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Anti-discrimination rule proposed to protect pro-life healthcare workers
Anti-discrimination rule proposed to protect pro-life healthcare workers

.- The Bush administration has proposed a rule that any program run or funded by the U.S. Department of Health and Human Services (HHS) must certify that they will not refuse to hire nurses and other healthcare workers who object to abortion and abortafacient contraceptives.

Under the proposed rule hospitals, clinics, researchers and medical schools would have to sign “written certifications” as a prerequisite to receiving federal funding from the department, the New York Times reports. In areas like grant provision, state and local governments would also be forbidden to discriminate against hospitals and other institutions that have policies against providing abortions.

A section in the 39-page proposed rule states that the rule is necessary to ensure that federal money does not “support morally coercive or discriminatory practices or policies in violation of federal law.” The proposal also voices concern about state laws that require hospitals to provide emergency contraception to rape victims who request it.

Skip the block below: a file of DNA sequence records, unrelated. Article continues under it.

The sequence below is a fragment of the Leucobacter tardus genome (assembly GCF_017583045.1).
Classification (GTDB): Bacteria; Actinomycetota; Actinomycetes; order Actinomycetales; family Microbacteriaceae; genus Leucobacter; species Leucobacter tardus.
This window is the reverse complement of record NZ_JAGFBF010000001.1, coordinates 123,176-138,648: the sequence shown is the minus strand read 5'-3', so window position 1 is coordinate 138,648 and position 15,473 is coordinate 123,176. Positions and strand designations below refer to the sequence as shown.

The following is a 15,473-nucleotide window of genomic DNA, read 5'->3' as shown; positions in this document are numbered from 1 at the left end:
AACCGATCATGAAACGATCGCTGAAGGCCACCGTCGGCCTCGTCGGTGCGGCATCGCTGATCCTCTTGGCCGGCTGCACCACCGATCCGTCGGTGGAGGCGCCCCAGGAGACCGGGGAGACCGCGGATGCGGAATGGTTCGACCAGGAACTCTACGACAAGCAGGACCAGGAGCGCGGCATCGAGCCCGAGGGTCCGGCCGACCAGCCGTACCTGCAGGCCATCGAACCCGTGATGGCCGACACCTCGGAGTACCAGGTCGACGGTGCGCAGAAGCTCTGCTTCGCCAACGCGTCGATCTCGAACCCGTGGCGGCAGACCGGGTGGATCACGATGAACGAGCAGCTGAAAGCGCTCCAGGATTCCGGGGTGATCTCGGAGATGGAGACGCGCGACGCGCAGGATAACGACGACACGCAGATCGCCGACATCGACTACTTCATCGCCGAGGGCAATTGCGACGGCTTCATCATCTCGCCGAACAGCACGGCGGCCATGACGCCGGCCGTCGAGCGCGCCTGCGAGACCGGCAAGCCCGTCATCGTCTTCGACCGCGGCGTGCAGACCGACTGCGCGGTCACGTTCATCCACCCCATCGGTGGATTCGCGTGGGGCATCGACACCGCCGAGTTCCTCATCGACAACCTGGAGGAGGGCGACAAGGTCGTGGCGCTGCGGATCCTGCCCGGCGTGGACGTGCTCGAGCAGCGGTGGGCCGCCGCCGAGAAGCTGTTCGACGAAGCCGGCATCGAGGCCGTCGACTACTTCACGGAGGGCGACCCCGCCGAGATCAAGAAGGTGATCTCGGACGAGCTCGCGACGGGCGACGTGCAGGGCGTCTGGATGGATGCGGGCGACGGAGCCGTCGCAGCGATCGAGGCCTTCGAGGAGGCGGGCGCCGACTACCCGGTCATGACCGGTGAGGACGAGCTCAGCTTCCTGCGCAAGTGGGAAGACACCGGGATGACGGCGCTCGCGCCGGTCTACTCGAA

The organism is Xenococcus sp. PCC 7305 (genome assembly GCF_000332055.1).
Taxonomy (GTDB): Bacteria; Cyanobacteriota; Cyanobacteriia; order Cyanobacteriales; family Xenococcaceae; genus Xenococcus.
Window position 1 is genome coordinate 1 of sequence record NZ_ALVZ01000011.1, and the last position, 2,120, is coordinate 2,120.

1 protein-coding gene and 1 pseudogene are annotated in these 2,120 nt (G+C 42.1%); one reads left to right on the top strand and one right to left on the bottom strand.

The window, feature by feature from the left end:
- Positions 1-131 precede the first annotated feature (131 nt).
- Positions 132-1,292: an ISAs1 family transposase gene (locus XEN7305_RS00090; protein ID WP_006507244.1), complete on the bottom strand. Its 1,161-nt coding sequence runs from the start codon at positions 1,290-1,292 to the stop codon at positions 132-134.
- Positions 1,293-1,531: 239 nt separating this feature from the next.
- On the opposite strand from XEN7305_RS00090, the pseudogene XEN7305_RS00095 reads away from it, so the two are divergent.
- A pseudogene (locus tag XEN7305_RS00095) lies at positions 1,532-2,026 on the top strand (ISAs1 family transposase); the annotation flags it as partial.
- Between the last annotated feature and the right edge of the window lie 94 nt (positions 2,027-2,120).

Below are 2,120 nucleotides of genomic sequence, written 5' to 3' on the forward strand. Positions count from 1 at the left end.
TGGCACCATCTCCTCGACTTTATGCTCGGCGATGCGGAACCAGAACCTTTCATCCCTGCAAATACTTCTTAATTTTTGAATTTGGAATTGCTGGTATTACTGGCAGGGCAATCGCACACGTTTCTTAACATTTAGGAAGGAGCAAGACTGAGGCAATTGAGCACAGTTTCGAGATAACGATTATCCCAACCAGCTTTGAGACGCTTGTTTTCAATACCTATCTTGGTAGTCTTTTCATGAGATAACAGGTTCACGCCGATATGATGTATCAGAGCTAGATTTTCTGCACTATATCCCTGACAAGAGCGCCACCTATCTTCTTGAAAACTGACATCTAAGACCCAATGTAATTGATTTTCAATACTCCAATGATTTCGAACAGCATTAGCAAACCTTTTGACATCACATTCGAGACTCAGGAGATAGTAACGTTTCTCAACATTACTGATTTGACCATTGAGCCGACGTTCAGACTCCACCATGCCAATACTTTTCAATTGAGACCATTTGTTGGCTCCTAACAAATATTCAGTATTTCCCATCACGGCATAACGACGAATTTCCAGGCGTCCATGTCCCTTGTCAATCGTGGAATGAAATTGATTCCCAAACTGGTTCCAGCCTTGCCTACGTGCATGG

According to the New York Times, the Bush administration said in the proposal that it could cut off federal aid to individuals or organizations that discriminate against people who object to abortion on the grounds of “religious beliefs or moral convictions.”

"Over the past three decades, Congress has passed several anti-discrimination laws to protect institutional and individual health care providers participating in federal programs," the proposal reads. "HHS has an obligation to enforce these laws, and is exploring a number of options."

In the proposal, an abortion is defined as “any of the various procedures — including the prescription, dispensing and administration of any drug or the performance of any procedure or any other action — that results in the termination of the life of a human being in utero between conception and natural birth, whether before or after implantation.”

Mary Jane Gallagher, president of the National Family Planning and Reproductive Health Association, argued in the New York Times that the proposal’s definition of abortion is “so broad that it would cover many types of birth control, including oral contraceptives and emergency contraception.”

Other critics were more vocal.

"If the administration goes through with this draft proposal, it will launch a dangerous assault on women's health," said House Speaker Nancy Pelosi, a California Democrat.

Judie Brown, president of the American Life League, praised the proposed rule.

“We’re pleased the Bush administration has finally acted on truth,” Brown said in a statement. “Birth control very often causes abortion – period. The medical community has known for a long time and the government is just now admitting it. We hope this 11th-hour consideration puts a new consciousness in the American people – the pill kills.”


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